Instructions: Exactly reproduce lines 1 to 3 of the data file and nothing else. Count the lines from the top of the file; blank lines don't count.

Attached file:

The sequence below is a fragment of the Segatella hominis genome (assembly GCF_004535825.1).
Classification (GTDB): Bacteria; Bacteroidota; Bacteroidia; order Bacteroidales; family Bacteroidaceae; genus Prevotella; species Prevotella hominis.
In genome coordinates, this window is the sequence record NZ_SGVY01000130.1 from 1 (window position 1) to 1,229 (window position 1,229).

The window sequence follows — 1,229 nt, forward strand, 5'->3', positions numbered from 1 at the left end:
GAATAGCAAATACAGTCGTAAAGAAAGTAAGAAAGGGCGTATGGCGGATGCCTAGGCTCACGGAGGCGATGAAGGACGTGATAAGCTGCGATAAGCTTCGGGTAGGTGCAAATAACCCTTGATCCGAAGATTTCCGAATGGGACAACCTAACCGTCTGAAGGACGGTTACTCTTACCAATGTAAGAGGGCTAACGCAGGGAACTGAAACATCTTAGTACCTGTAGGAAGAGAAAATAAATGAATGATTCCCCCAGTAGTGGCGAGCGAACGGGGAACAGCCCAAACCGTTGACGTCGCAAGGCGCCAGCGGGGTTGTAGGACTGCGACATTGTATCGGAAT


The sequence below is a fragment of the Segatella hominis genome (assembly GCF_004535825.1).
Classification (GTDB): Bacteria; Bacteroidota; Bacteroidia; order Bacteroidales; family Bacteroidaceae; genus Prevotella; species Prevotella hominis.
In genome coordinates, this window is the sequence record NZ_SGVY01000130.1 from 1 (window position 1) to 1,229 (window position 1,229).